James Anderson had already suffered much as autumn of 1862 passed. His eldest son, a soldier, had been killed in the line of duty in August, with word reaching the family in September. His wife had been so stricken with shock and grief at the loss of their son that she herself had died shortly thereafter. Then in October, his 20-year-old daughter, Clementina, disappeared. She had left on October 25, ostensibly to visit relatives, but word came that she had never arrived. What had become of her? James Anderson asked Clementina's suitor, A.L. Simms. All Simms would say was that perhaps Clementina had gone to visit friends. No more news came until the evening of November 19, when the doorbell rang at James Anderson's home. He answered to find a hackman holding what at first appeared to be a bundle of quilts in his arms. But when the man lay the bundle down on the sofa, Anderson saw that it was actually Clementina. James Anderson left the room briefly, overcome with emotion. In the moment her father was gone to compose himself, she breathed her last. Fate had dealt James Anderson a third tragic blow. And as the days progressed, the story came out: Simms had arranged for Dr. Edward Browne to perform an abortion that had fatally injured Clementina.
On November 19, 1913, 27-year-old homemaker Catherine Seabrooke died at St. Anthony's Hospital in Chicago from an abortion performed that day by an unknown perpetrator.
The influenza epidemic of 1918 was taking its toll on Colorado, with
with nine deaths reported in a single 24-hour period, from November 11
to 12. This brought the total for the state up to 430. The natural preoccupation with the terrible epidemic may account for the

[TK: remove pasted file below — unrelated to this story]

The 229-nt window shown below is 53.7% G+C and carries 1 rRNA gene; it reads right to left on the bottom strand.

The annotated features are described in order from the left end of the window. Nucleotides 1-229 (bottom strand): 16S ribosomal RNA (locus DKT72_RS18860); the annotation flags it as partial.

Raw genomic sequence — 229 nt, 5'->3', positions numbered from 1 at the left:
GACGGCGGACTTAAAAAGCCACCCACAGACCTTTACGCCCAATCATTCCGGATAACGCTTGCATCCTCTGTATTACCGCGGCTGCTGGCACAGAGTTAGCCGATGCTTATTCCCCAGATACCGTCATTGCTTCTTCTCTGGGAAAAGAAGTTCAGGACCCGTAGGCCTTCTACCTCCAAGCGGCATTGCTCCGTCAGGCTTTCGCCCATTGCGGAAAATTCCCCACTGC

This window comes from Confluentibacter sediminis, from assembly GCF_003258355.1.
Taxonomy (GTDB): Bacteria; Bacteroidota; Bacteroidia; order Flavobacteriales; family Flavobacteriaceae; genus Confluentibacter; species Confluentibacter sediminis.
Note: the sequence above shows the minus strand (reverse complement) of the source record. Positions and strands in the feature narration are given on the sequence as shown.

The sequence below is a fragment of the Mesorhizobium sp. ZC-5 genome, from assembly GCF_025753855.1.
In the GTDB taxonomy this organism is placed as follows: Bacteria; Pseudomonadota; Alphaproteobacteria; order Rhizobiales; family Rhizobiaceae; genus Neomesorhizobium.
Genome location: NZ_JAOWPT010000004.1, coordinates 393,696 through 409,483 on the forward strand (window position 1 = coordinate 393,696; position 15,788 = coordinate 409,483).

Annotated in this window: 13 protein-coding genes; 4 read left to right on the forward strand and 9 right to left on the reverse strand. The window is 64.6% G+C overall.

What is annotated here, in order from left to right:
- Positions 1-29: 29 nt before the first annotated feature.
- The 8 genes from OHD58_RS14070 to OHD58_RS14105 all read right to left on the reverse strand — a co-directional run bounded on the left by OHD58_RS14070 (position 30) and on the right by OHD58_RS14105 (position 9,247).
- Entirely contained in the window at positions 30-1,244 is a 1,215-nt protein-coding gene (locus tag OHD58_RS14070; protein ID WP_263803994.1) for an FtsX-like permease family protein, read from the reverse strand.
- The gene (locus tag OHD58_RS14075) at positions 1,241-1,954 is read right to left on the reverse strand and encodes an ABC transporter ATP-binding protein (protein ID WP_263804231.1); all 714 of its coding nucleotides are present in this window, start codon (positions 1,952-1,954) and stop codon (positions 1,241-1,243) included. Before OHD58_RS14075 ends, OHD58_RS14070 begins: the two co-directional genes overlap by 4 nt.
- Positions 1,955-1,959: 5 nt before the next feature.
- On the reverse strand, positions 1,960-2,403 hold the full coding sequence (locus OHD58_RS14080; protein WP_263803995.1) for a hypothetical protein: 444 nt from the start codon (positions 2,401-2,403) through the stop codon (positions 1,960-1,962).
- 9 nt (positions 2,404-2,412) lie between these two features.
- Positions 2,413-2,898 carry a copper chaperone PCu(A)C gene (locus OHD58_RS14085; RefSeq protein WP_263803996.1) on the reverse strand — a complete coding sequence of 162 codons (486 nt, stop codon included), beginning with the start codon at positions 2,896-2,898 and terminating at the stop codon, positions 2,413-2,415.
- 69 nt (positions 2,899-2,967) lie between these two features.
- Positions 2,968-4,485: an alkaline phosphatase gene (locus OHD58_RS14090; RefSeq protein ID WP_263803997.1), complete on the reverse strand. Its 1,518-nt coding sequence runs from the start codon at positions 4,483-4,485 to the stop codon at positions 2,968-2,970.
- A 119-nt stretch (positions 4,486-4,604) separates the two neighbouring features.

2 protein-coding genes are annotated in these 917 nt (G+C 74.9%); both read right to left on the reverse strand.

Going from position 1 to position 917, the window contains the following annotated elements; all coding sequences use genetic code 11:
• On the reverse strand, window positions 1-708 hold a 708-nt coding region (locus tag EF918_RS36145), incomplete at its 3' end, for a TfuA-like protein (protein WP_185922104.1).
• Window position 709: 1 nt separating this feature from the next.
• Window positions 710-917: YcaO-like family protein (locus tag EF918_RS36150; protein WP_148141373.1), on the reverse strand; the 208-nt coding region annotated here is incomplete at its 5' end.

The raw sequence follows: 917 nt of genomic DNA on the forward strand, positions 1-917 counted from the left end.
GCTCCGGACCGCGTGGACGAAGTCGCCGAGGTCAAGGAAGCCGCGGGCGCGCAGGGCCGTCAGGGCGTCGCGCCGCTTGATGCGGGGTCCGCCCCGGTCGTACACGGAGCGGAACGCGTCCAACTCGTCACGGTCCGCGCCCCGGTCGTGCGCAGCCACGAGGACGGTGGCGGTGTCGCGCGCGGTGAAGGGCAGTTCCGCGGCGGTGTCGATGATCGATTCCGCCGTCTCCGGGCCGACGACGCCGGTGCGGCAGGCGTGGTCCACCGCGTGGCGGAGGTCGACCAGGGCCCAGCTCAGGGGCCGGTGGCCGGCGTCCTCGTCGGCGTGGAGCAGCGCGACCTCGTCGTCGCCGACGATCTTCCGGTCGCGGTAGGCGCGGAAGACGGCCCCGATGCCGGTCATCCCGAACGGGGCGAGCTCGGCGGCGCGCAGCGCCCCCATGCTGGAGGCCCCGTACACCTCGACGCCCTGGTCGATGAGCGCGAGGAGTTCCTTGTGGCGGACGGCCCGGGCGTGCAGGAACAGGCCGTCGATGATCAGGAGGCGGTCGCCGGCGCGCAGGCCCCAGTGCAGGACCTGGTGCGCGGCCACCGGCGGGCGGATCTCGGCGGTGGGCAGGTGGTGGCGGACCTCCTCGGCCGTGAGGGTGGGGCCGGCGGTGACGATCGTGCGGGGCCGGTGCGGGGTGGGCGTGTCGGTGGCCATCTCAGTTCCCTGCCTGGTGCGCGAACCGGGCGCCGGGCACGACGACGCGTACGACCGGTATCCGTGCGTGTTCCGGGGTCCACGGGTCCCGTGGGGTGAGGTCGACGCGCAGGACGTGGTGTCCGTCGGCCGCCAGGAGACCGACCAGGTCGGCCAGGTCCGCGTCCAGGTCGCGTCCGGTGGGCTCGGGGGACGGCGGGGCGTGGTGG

scant news coverage given to the abortion death of Mary Lareau of
Denver. Miss Helen Stoughton and Mrs. A. DeFoe, whose professions were
not given, were arrested in her death.
Geneology records indicate that Mary was the unmarried daughter of
Franscois and Mary (Bauer) Lareau, and was born December 26, 1902 in St.
Mary's, Kansas. This would have made her only 15 years old at the time
of her death.
On November 19,
1924, 38-year-old homemaker Elizabeth Strazdas, a
Lithuanian immigrant, died at Chicago's Mother Cabrini Hospital from
complications of a criminal abortion performed that day. The person
responsible for Elizabeth's death was never identified.
On December 31, 1935, criminal abortion charges were dropped against Dr. Tobias Ginsberg,
and his nurse, because of insufficient evidence. The two were suspects
in the November 19, 1935 abortion death of 24-year-old Mrs. Edith Eschrich.
Keep in mind that during the first two thirds of the 20th Century, while abortion was still illegal,
there was a massive drop in maternal mortality, including mortality
from abortion. Most researches attribute this plunge to improvements in
public health and hygiene, the development of blood transfusion
techniques, and the introduction of antibiotics. Learn more here.